Re: copyright and student teaching

Ralph Huntzinger (ralphunt@rain.kcls.lib.wa.us)
Wed, 6 Nov 1996 16:19:38 +0000

Jay,

I keep going back to foundations and build practices from them.
That's something Ivan Bender taught me at least 20 years ago over
spagetti in Cecile, Alaska (Roslyn, Washington). Copyright
philosophies are built to both extend the spread of knowledge and
protect (compensate) creators and their agents. The exemptions are
rights the same as the "copyrights" are rights. If educators do not
use (give up) their rights, the rights gradually vanish.

Face-to-face teaching exemption (to the public performance
copyright) applies to so called "home use only" videos because of
where and how the video is used. The fact that it is "owned" by
Blockbustered, Ithaca College, or King County Library System is not
the determining factor; face-to-face teaching (etc. ...) is the
determining factor.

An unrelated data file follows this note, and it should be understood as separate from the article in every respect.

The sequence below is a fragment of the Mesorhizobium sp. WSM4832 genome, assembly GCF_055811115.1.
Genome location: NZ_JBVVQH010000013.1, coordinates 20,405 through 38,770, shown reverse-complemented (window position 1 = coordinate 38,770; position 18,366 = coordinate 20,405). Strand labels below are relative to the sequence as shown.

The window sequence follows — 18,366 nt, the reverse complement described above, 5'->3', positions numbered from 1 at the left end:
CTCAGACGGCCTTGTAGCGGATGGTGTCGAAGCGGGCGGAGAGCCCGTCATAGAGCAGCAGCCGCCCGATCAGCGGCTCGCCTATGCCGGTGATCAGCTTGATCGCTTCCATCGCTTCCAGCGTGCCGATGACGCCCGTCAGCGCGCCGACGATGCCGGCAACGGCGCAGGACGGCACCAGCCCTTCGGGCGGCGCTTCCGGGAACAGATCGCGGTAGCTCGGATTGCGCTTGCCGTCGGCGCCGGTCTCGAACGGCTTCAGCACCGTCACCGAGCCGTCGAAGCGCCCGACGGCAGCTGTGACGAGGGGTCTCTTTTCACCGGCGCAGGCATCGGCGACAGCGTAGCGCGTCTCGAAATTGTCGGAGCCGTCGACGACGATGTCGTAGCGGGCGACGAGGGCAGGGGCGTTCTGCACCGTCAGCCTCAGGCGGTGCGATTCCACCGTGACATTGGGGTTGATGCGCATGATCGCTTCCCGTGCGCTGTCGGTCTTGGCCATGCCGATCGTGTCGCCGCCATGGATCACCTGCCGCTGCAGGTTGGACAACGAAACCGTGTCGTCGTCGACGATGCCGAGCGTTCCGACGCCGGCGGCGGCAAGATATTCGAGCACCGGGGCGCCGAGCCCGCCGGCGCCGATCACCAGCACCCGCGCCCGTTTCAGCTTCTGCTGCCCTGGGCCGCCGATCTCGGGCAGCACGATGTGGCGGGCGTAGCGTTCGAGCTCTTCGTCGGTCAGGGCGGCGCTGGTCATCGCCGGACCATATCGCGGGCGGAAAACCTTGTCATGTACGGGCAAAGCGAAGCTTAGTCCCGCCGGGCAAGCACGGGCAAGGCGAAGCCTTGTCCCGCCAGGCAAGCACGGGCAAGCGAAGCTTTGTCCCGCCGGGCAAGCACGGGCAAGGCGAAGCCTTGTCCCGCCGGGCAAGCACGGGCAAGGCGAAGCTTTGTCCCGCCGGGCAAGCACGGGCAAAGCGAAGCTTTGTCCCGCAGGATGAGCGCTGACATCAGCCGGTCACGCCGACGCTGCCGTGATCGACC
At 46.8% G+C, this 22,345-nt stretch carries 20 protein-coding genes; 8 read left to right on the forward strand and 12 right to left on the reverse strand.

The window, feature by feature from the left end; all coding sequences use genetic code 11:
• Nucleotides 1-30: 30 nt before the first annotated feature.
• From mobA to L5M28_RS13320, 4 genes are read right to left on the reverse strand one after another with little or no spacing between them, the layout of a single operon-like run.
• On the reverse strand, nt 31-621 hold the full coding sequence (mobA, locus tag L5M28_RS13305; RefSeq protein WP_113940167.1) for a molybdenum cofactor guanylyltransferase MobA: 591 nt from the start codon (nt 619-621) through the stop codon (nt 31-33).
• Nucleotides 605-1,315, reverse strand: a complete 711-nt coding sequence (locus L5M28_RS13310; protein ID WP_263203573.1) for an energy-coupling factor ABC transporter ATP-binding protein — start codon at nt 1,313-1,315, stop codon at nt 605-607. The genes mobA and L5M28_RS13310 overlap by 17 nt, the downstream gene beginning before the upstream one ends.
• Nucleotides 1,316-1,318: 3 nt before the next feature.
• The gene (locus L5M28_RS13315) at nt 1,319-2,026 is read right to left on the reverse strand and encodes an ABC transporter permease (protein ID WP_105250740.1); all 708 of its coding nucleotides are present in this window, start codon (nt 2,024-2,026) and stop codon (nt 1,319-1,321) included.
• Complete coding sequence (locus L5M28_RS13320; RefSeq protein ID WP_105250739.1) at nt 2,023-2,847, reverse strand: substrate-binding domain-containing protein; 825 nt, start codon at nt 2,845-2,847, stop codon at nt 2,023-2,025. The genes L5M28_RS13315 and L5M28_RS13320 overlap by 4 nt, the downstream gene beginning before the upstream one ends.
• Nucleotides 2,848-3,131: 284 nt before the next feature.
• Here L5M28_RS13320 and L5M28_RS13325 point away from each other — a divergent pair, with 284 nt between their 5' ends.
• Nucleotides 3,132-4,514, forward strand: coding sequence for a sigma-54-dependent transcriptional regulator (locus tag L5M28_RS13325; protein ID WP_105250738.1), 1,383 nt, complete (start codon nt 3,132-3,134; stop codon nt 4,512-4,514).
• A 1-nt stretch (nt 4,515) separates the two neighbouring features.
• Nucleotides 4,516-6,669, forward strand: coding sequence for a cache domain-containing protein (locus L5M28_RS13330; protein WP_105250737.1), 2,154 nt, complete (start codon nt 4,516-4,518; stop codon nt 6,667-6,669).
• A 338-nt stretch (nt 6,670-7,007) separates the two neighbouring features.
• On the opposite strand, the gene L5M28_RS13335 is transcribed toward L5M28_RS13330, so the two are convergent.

I go so far as to suggest: "If you don't need the right, don't spend
the money for the right. Buy the rights you need, use your rights,
but be sure you don't exceed your rights." In our public library
practice, we buy home video to lend to the public BUT buy public
performance copies for those we use in library programming. When I
have a chance to talk to teachers, I stress that they can use our
home video in face-to-face but can not use those copies in assemblies
or for non-face-to-face. Enough ramble. I think every
teacher should be taught their face-to-face rights and their
responsibilities to creators (and their agents) when the use is not
face-to-face. I assume you brought up this thread so you could do
that, right?
Ralph

> If we accept that Home Video versions of tapes are acceptable
> for use in classroom settings (as we do here at Ithaca College),
> is there a problem in allowing a student who is doing his or her
> student teaching assignment at a local elementary school to take
> a home video with them and use it as part of the instruction?
> In other words, is the elementary classroom an extension of the
> college classroom, or does taking the tape off-campus automatically
> remove it from the fair-use exemption?


Ralph Huntzinger (206) 684-6673
Collection Management Services
King County Library System
Seattle, Wa